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Lord Mayor of Dublin

Lord Mayor of Dublin
Coat-of-arms-of-Dublin.svg
Incumbent
Caroline Conroy

since 27 June 2022
ResidenceMansion House
AppointerDublin City Council
Term length1 year
Inaugural holderRichard Muton (Mayor)
Sir Daniel Bellingham (Lord Mayor)
Formation1229 (as Mayor of Dublin)
1665 (as Lord Mayor of Dublin)
WebsiteLord Mayor of Dublin

The Lord Mayor of Dublin (Irish: Ardmhéara Bhaile Átha Cliath) is the honorary title of the chairman (Irish: Cathaoirleach [ˈkahiːɾʲlʲəx]) of Dublin City Council which is the local government body for the city of Dublin, the capital of Ireland. The incumbent, since June 2022, is councillor Caroline Conroy. The office holder is elected annually by the members of the Council.

Background

The Mansion House with the Lord Mayor's official car, a Volvo S90 T8 hybrid. Note the 191-D-1 licence plate, indicating that it was the first car registered in County Dublin in 2019.

The office of Mayor of Dublin was created in June 1229 by Henry III. The office of Mayor was elevated to Lord Mayor in 1665 by Charles II, and as part of this process received the honorific The Right Honourable (The Rt Hon.). Lord mayors were ex-officio members of the Privy Council of Ireland, which also entitled them to be addressed The Right Honourable. Though the Privy Council was de facto abolished in 1922, the Lord Mayor continued to be entitled to be addressed as The Right Honourable as a result of the Municipal Corporations (Ireland) Act 1840, which granted the title in law. The Local Government Act 2001 finally removed the title as a consequence of the repeal of the 1840 act.

Functions

The office is largely symbolic and its responsibilities consist of chairing meetings of the city council and representing the city at public events. Apart from a few reserved functions, which are exercised by the city council as a whole, executive power is exercised by the chief executive, a council official appointed by the Public Appointments Service (formerly by the Local Appointments Commission). Except on a handful of occasions where the city government has been suspended for not striking a rate (a level of local tax), Dublin has had a mayor for nearly eight hundred years.

The Lord Mayor resides in the eighteenth-century Mansion House on Dawson Street.

A privilege enjoyed by the Lord Mayor is to receive the first car registration number in Dublin for each new year. Since 2018, each new Lord Mayor is presented with an official bicycle by the Dublin Cycling Campaign. Nial Ring was the first recipient.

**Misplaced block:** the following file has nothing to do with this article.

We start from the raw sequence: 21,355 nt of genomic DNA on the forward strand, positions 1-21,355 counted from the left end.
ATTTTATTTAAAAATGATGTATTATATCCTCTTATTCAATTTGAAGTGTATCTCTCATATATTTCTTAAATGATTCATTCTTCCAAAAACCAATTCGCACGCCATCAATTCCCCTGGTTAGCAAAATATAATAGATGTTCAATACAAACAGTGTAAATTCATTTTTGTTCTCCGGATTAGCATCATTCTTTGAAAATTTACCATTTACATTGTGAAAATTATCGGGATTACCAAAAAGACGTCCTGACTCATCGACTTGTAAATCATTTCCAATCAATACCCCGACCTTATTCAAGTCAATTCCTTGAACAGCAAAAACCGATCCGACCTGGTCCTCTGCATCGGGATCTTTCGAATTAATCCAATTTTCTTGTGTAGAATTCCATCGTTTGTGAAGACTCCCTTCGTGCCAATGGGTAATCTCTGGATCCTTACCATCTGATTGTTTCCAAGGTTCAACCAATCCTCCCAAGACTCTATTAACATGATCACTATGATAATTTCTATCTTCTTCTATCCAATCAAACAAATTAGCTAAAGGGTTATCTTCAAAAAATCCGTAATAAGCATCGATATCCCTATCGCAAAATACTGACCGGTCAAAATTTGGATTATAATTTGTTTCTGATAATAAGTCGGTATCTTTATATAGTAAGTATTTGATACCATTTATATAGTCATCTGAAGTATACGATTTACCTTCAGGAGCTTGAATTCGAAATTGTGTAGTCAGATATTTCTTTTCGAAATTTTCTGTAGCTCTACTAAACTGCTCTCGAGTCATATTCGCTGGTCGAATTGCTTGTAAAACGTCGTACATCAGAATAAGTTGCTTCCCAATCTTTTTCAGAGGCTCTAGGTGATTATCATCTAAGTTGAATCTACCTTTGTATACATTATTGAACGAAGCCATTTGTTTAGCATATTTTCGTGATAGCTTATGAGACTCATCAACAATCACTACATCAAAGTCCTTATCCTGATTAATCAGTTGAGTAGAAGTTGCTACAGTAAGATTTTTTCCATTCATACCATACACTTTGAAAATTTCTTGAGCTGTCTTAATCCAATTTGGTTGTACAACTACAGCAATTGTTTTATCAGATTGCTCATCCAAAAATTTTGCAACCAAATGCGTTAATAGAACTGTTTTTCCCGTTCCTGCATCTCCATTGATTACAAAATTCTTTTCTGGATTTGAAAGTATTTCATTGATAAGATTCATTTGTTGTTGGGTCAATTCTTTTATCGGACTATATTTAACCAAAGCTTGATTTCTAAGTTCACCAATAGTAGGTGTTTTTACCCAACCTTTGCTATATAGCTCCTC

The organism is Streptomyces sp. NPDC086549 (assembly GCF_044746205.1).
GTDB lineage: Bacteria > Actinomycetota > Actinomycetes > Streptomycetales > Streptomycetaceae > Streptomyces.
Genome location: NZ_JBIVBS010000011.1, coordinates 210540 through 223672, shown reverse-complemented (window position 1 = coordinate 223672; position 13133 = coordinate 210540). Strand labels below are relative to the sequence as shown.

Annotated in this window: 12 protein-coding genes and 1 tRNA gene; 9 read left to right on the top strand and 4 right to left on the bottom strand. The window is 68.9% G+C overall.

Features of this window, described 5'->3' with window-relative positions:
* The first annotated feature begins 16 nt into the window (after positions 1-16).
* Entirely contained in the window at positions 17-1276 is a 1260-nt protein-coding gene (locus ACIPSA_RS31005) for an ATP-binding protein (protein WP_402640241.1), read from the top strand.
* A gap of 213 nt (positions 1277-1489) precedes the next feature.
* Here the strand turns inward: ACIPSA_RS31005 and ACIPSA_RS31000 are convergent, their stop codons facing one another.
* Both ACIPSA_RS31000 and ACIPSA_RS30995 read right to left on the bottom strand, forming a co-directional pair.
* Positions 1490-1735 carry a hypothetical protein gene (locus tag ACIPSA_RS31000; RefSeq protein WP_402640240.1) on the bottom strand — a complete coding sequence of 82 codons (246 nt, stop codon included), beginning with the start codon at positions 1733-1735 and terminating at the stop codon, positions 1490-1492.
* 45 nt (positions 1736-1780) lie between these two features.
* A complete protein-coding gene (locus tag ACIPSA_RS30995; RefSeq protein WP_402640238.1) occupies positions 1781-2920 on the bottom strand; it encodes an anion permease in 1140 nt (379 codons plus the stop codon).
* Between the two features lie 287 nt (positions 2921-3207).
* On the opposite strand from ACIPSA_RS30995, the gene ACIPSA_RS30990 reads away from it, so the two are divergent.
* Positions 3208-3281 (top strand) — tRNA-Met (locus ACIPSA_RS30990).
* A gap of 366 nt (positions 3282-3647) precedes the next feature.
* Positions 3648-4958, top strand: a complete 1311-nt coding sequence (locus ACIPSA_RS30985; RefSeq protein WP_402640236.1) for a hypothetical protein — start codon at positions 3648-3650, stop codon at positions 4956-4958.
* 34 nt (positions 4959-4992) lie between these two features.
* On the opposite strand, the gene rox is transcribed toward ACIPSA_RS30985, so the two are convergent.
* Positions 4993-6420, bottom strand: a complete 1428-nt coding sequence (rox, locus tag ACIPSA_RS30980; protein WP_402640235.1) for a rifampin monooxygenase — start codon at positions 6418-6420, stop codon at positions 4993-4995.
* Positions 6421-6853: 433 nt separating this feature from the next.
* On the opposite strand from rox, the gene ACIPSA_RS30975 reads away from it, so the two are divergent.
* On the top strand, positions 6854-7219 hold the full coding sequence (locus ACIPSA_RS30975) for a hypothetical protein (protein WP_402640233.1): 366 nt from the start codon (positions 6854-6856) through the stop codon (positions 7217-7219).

City regalia

Chain of office

Hazel Chu wearing the Lord Mayor's chain of office in 2021.

The chain is the outward sign of the office of the Lord Mayor and is worn within the city when performing official civic functions, important ceremonial occasions and also as appropriate at other times, such as opening conferences, new businesses, etc. It is also worn, at the Lord Mayor's discretion, when paying visits to such places as schools, churches and the emergency services.

The Lord Mayor of Dublin's gold chain of office was presented by King William III to the City of Dublin in 1698. The chain is composed of decorative links including the Tudor rose, a harp, a trefoil shaped knot and the letter S (thought to stand for Seneschal or Steward). A circular gold medal with the bust of William III hangs from the chain. The previous chain was not returned by Michael Creagh, the Protestant Jacobite Lord Mayor in 1688–1689.

Dublin city seal

The city seal dates from 1229/1230 when it was used by the Dublin City Assembly to issue a deed to the Town Clerk. One side shows three watchtowers above one of the city gates being defended by archers, while the reverse side shows a merchant ship at sea.

Great Dublin civic sword

The civic sword dates from the 1390s and was made for Henry IV of England in 1399. He gave it to the City of Dublin in 1409/1410.

Great mace of Dublin

The Great mace dates from 1717/1718 and incorporates parts of an earlier mace made in 1665 for the first Lord Mayor of Dublin, Sir Daniel Bellingham.

The city sword and Great mace are still used at major civic events such as the Honorary Freedom of the City conferring. All of the above are on display in Dublin City Hall.

Lord Mayor's coach

The Lord Mayor's coach at the 2007 Saint Patrick's Day parade in Dublin.

The Lord Mayor's coach was built in 1789 by William Whitton, of Dominick Street, and made its first appearance on the streets of Dublin on 4 November 1791 in an annual event to mark the birthday of William III. The elaborately decorated coach far exceeded its original budget and was completed for a total cost of £2,690 13s 5d. The coach was used for ceremonial occasions up until 1932 when, due to its poor condition, it was placed in storage. Following expert restoration, the coach returned to public life in 1976 and is a feature of Dublin's annual Saint Patrick's Day parade.

Notable mayors

List

See also

This page was last updated at 2022-07-26 01:55 UTC. Update now. View original page.

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